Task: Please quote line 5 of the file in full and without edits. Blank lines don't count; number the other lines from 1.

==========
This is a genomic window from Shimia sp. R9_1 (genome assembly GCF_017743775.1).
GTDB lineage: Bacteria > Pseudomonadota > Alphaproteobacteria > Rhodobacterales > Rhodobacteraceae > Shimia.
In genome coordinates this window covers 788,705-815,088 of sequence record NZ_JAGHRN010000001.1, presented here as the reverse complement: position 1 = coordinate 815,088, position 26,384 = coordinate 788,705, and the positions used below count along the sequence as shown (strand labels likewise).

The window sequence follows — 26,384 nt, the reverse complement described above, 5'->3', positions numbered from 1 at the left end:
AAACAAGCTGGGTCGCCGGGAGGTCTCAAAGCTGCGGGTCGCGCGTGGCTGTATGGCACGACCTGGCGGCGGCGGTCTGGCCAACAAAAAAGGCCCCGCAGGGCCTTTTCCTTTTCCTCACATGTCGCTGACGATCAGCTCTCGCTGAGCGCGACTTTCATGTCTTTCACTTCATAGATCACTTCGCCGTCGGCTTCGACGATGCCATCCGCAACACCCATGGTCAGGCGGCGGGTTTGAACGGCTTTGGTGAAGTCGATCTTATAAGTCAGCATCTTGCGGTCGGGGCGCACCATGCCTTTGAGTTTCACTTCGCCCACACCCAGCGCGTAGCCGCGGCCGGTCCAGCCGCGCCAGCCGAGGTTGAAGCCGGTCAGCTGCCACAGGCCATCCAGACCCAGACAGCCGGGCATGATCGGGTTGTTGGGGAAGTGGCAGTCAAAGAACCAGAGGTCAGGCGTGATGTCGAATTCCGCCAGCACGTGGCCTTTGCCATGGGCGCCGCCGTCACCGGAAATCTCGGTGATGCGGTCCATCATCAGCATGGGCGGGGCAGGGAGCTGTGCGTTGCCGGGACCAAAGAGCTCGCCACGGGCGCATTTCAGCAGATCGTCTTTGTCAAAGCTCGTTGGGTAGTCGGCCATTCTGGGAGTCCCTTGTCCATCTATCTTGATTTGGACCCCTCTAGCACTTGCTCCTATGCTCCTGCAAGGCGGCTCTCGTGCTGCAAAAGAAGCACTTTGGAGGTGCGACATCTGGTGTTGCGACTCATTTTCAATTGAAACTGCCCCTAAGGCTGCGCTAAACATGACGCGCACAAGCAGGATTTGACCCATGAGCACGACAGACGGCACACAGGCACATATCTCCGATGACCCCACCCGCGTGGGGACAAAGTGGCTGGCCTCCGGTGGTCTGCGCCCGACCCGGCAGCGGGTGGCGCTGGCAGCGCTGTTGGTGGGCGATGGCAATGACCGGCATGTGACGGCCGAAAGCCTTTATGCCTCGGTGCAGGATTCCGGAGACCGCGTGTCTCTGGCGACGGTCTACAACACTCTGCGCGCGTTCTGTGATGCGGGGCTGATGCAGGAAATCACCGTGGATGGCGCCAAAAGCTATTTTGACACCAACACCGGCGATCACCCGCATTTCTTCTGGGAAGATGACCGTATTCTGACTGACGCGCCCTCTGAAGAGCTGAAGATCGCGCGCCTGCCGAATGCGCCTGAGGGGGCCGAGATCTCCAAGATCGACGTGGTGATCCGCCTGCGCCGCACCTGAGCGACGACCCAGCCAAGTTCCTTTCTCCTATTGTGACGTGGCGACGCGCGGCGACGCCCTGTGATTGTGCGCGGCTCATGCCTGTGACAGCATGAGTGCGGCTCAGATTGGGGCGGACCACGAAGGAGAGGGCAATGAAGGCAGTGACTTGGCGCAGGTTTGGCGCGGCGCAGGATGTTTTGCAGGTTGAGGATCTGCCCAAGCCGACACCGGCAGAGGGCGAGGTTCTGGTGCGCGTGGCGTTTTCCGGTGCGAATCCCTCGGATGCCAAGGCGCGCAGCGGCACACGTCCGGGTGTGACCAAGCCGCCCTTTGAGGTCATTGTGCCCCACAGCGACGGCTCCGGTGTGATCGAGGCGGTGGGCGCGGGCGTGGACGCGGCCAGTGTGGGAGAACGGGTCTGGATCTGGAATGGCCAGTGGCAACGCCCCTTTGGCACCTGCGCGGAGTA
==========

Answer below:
AAACAAGCTGGGTCGCCGGGAGGTCTCAAAGCTGCGGGTCGCGCGTGGCTGTATGGCACGACCTGGCGGCGGCGGTCTGGCCAACAAAAAAGGCCCCGCAGGGCCTTTTCCTTTTCCTCACATGTCGCTGACGATCAGCTCTCGCTGAGCGCGACTTTCATGTCTTTCACTTCATAGATCACTTCGCCGTCGGCTTCGACGATGCCATCCGCAACACCCATGGTCAGGCGGCGGGTTTGAACGGCTTTGGTGAAGTCGATCTTATAAGTCAGCATCTTGCGGTCGGGGCGCACCATGCCTTTGAGTTTCACTTCGCCCACACCCAGCGCGTAGCCGCGGCCGGTCCAGCCGCGCCAGCCGAGGTTGAAGCCGGTCAGCTGCCACAGGCCATCCAGACCCAGACAGCCGGGCATGATCGGGTTGTTGGGGAAGTGGCAGTCAAAGAACCAGAGGTCAGGCGTGATGTCGAATTCCGCCAGCACGTGGCCTTTGCCATGGGCGCCGCCGTCACCGGAAATCTCGGTGATGCGGTCCATCATCAGCATGGGCGGGGCAGGGAGCTGTGCGTTGCCGGGACCAAAGAGCTCGCCACGGGCGCATTTCAGCAGATCGTCTTTGTCAAAGCTCGTTGGGTAGTCGGCCATTCTGGGAGTCCCTTGTCCATCTATCTTGATTTGGACCCCTCTAGCACTTGCTCCTATGCTCCTGCAAGGCGGCTCTCGTGCTGCAAAAGAAGCACTTTGGAGGTGCGACATCTGGTGTTGCGACTCATTTTCAATTGAAACTGCCCCTAAGGCTGCGCTAAACATGACGCGCACAAGCAGGATTTGACCCATGAGCACGACAGACGGCACACAGGCACATATCTCCGATGACCCCACCCGCGTGGGGACAAAGTGGCTGGCCTCCGGTGGTCTGCGCCCGACCCGGCAGCGGGTGGCGCTGGCAGCGCTGTTGGTGGGCGATGGCAATGACCGGCATGTGACGGCCGAAAGCCTTTATGCCTCGGTGCAGGATTCCGGAGACCGCGTGTCTCTGGCGACGGTCTACAACACTCTGCGCGCGTTCTGTGATGCGGGGCTGATGCAGGAAATCACCGTGGATGGCGCCAAAAGCTATTTTGACACCAACACCGGCGATCACCCGCATTTCTTCTGGGAAGATGACCGTATTCTGACTGACGCGCCCTCTGAAGAGCTGAAGATCGCGCGCCTGCCGAATGCGCCTGAGGGGGCCGAGATCTCCAAGATCGACGTGGTGATCCGCCTGCGCCGCACCTGAGCGACGACCCAGCCAAGTTCCTTTCTCCTATTGTGACGTGGCGACGCGCGGCGACGCCCTGTGATTGTGCGCGGCTCATGCCTGTGACAGCATGAGTGCGGCTCAGATTGGGGCGGACCACGAAGGAGAGGGCAATGAAGGCAGTGACTTGGCGCAGGTTTGGCGCGGCGCAGGATGTTTTGCAGGTTGAGGATCTGCCCAAGCCGACACCGGCAGAGGGCGAGGTTCTGGTGCGCGTGGCGTTTTCCGGTGCGAATCCCTCGGATGCCAAGGCGCGCAGCGGCACACGTCCGGGTGTGACCAAGCCGCCCTTTGAGGTCATTGTGCCCCACAGCGACGGCTCCGGTGTGATCGAGGCGGTGGGCGCGGGCGTGGACGCGGCCAGTGTGGGAGAACGGGTCTGGATCTGGAATGGCCAGTGGCAACGCCCCTTTGGCACCTGCGCGGAGTA